You know those amazing high speed photos and videos of bullets being shot through various objects? BMW Canada decided to take things a step further and use a car instead of a bullet. They drove a car at top speed across salt flats and had it smash through a giant glass apple, some giant water balloons, and a target. The resulting slow motion footage is quite amazing.
Posts Tagged ‘highspeed’
Super slow motion footage captured by high speed cameras usually shows slow movements (if any), but German studio The Marmalade came up with a brilliant way of speeding up the movements: a high-speed robot camera operator.
Our groundbreaking High Speed Motion Control System ‘Spike’ brings the creative freedom of a moving camera to the world of high speed filming and so enables us to create shots that would be impossible to achieve otherwise. ‘Spike’ can freely move the camera with unparalleled speed and precision, thereby removing the previously existing creative limitation of having to shoot high speed sequences with a locked camera.
By marrying the hardware of a sturdy and reliable industrial robot to software that was built from the ground up for the demands of motion controlled high speed imaging, we developed a unique system for creating real life camera moves with the ease of use normally associated with 3D Animation.
The system does camera moves that are exactly repeatable, allowing them to be slightly tweaked until the shot is just right.
Photographer Jack Long has an absolutely amazing series of photographs titled Vessels and Blooms that features liquid flowers captured by shooting high speed photographs of splashes. The images are not faked with Photoshop, but are instead single exposures that result from months of planning and testing.
Cinematographer Jim Geduldick was lucky enough to be the first to test out Vision Research’s new Phantom Miro M120 high-speed camera in the real world, and — luckily for the rest of us — is kind enough to share the results. Falling on the smaller, more rugged side of the Phantom line, the M120 is made to take, well, exactly the kind of footage Geduldick captured. The camera can shoot a whopping 1540 at full 1080p HD, and is estimated to cost anywhere from $25,000 to $60,000 — a bargain compared to the price tags on its more expensive siblings.
This past Monday was the 182nd birthday of photographer Eadweard Muybridge, who became famous for his high speed photographs of galloping horses. In 1965, the US Department of Defense commissioned this short documentary titled It Started with Muybridge, which tells the story of how Muybridge’s early photography experiments contributed towards the advancement of science and technology during the Atomic Age.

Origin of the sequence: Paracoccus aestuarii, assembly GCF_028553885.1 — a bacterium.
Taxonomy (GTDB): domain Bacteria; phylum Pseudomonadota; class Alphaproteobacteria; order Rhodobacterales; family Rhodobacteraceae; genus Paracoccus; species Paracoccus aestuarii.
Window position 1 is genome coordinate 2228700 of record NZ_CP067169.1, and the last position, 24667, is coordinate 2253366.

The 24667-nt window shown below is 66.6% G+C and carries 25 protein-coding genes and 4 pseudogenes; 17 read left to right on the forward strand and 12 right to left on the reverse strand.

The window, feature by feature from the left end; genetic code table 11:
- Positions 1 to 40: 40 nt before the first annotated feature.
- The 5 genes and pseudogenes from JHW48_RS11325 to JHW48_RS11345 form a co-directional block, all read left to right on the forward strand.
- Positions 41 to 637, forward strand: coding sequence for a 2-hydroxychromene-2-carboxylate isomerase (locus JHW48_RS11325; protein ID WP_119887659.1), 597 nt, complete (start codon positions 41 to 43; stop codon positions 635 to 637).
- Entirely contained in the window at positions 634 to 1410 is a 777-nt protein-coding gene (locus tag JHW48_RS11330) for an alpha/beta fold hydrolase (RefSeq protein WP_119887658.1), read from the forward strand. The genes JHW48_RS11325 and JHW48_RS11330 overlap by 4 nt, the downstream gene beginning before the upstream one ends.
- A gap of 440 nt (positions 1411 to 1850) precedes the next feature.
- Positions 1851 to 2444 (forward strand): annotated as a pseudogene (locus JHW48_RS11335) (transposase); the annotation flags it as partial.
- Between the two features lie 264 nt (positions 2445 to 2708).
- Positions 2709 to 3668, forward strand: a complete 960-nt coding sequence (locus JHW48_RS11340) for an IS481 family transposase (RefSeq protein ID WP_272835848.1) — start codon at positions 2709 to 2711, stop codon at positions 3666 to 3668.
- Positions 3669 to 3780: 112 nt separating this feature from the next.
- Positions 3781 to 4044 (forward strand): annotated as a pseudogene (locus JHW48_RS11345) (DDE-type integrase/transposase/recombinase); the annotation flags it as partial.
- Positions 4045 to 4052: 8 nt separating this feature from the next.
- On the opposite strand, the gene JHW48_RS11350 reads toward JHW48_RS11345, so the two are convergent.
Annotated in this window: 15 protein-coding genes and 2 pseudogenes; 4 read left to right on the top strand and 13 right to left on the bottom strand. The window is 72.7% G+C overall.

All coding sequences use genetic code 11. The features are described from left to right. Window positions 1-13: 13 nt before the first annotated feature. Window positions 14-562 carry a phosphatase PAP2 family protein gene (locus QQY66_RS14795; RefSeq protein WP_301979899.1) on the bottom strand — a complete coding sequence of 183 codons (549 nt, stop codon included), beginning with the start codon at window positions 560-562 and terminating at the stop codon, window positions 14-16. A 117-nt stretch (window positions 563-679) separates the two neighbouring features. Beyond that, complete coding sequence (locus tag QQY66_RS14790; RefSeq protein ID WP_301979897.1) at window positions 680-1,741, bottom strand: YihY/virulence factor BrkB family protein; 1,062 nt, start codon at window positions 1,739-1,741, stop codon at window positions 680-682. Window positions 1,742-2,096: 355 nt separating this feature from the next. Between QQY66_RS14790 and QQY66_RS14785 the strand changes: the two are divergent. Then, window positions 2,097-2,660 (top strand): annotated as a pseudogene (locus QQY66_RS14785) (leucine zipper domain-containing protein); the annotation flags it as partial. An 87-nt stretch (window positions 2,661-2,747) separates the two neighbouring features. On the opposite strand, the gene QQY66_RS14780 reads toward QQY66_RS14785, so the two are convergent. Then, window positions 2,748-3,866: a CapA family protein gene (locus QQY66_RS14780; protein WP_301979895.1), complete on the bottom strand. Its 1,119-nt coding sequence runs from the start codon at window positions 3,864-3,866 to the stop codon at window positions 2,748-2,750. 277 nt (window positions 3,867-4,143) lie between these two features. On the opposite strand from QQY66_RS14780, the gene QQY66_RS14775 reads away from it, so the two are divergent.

Here’s a camera shop promo that features the Nikon D4 filmed with a Phantom Gold high speed camera. It shows what the camera’s 11fps shutter and iris mechanisms look like when captured at 1000 frames per second.
Here’s an interesting video tutorial by Destin of Smarter Every Day that shows how you can capture amazing photos of guns being fired and their muzzle flashes. Here’s the “basic” idea: he uses a piezoelectric transducer to convert acoustical energy into an electrical pulse, which he sends through a pulse generator. The pulse from the pulse generator is used to trigger a flash and an high-speed exposure. This allows him to photograph guns at the moment they’re fired in the same way many people photograph lightning.
Destin of Smarter Every Day wanted to show how a DSLR shutter works, so he pointed a Phantom high speed camera at a Canon 60D and made this slow motion video showing the magic that happens every time you press the shutter.
Here’s an interesting look at the amazing camera being developed at MIT that shoots a staggering one trillion frames per second — fast enough to create footage of light traveling:
[...] the researchers were able to create slow-motion movies, showing what appears to be a bullet of light that moves from one end of the bottle to the other [...] Each horizontal line is exposed for just 1.71 picoseconds, or trillionths of a second, Dr. Raskar said — enough time for the laser beam to travel less than half a millimeter through the fluid inside the bottle.
To create a movie of the event, the researchers record about 500 frames in just under a nanosecond, or a billionth of a second. Because each individual movie has a very narrow field of view, they repeat the process a number of times, scanning it vertically to build a complete scene that shows the beam moving from one end of the bottle, bouncing off the cap and then scattering back through the fluid. If a bullet were tracked in the same fashion moving through the same fluid, the resulting movie would last three years. [#]
They believe that the technology may one day be useful for medicine, industry, science, or even consumer photography.
Canon’s new 1D X DSLR shoots at a whopping 14 frames per second, but did you know that it’s not the first Canon SLR capable of that frame rate? Nearly 30 years ago, back in 1984, Canon unveiled the “F-1 High Speed Motor Drive Camera”: a camera powered by huge battery packs that could chew through a roll of film in 2.57 seconds.